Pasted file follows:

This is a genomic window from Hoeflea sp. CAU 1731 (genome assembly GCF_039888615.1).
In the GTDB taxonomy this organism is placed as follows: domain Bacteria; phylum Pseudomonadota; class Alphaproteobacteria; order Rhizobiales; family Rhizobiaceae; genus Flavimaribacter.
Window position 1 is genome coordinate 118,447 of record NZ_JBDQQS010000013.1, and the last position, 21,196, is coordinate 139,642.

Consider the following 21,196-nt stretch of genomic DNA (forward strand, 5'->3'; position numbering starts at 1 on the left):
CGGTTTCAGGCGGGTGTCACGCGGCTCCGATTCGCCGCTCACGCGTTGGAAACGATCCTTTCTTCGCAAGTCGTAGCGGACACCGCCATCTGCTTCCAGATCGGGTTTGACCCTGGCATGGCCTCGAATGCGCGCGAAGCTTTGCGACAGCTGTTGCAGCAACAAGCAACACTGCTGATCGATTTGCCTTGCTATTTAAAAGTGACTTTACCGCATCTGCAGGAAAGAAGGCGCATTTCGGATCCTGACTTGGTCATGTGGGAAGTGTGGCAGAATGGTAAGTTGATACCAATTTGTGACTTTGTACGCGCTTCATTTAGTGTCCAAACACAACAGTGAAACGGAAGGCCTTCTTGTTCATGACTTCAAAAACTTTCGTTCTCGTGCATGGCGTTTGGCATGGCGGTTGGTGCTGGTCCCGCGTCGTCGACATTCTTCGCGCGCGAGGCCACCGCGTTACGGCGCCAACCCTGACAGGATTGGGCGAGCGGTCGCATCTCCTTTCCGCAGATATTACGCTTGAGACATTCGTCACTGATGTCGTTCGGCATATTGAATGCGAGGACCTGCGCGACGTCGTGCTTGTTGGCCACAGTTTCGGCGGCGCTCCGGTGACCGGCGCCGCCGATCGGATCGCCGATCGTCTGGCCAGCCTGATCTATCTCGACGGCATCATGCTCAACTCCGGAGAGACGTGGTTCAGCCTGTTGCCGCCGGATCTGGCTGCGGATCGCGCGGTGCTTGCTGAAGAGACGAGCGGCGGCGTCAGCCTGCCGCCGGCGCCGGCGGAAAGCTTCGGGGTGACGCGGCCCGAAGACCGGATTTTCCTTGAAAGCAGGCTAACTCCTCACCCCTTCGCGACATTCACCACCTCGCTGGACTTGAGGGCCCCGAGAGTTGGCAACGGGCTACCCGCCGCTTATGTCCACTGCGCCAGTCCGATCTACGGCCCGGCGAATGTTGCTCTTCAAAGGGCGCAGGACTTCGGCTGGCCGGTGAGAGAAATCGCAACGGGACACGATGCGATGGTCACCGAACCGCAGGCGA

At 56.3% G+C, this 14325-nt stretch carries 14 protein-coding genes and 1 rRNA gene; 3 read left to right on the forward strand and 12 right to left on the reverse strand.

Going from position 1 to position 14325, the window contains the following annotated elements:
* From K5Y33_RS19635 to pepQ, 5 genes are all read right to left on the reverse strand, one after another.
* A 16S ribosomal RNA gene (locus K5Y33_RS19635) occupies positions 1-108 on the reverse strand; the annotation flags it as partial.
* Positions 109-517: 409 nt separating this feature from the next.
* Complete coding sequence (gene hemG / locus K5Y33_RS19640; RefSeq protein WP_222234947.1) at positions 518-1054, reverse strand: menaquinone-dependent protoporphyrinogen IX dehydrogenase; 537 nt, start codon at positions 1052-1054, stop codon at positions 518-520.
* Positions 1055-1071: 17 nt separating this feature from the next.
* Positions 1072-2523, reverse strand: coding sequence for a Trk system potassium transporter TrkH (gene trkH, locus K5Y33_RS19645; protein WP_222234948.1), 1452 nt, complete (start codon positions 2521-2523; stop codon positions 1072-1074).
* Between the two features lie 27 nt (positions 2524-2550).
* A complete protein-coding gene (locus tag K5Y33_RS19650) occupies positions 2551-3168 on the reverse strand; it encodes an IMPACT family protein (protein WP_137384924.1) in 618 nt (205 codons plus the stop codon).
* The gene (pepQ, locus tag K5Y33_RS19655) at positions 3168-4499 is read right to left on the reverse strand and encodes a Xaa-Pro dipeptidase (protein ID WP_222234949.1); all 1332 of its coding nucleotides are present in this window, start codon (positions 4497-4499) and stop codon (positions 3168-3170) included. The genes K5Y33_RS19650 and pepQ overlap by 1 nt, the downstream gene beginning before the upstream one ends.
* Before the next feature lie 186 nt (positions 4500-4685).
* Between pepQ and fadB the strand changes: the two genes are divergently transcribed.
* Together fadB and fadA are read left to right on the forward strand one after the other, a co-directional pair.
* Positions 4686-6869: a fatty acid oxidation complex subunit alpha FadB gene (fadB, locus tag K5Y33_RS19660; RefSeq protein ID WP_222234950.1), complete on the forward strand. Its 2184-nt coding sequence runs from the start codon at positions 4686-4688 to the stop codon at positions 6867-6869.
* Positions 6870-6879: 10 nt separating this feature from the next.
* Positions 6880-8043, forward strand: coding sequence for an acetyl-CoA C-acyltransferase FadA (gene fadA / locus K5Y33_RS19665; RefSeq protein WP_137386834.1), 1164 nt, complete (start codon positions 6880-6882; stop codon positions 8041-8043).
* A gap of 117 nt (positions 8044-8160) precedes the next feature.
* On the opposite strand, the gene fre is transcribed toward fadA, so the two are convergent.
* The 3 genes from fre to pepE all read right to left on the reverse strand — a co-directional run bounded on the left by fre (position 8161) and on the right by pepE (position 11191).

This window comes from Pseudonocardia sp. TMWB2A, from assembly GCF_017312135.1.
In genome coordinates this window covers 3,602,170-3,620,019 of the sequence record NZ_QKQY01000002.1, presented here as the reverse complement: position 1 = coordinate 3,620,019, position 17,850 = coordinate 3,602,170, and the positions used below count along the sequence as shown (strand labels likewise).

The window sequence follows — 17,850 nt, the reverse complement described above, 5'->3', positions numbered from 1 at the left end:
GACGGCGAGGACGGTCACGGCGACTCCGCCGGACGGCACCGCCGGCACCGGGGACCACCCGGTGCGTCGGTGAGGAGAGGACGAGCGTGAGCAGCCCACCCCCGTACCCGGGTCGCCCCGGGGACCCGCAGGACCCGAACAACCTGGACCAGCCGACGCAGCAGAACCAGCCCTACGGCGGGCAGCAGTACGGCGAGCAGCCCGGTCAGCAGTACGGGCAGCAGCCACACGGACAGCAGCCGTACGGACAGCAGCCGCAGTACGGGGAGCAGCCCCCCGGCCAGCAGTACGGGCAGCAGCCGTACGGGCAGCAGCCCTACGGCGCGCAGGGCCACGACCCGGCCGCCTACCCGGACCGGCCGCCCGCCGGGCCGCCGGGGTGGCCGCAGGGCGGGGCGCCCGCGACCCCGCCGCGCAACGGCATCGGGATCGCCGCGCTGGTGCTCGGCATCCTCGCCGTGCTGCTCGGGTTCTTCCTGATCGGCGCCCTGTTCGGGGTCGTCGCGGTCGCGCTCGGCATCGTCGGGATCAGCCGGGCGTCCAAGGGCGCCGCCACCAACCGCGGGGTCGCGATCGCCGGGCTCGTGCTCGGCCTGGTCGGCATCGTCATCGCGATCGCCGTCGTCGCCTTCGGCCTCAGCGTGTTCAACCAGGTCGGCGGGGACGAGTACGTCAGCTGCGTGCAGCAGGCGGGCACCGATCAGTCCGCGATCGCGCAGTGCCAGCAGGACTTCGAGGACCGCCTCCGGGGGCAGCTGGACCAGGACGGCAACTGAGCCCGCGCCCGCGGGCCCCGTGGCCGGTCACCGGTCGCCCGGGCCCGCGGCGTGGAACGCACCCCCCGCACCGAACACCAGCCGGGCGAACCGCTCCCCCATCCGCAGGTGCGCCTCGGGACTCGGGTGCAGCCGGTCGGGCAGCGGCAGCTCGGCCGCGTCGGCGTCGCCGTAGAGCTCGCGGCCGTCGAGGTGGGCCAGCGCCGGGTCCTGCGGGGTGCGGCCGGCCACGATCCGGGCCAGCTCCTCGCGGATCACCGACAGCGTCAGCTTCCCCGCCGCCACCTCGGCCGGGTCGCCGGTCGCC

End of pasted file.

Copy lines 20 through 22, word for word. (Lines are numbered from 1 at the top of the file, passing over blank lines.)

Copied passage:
* Positions 4686-6869: a fatty acid oxidation complex subunit alpha FadB gene (fadB, locus tag K5Y33_RS19660; RefSeq protein ID WP_222234950.1), complete on the forward strand. Its 2184-nt coding sequence runs from the start codon at positions 4686-4688 to the stop codon at positions 6867-6869.
* Positions 6870-6879: 10 nt separating this feature from the next.
* Positions 6880-8043, forward strand: coding sequence for an acetyl-CoA C-acyltransferase FadA (gene fadA / locus K5Y33_RS19665; RefSeq protein WP_137386834.1), 1164 nt, complete (start codon positions 6880-6882; stop codon positions 8041-8043).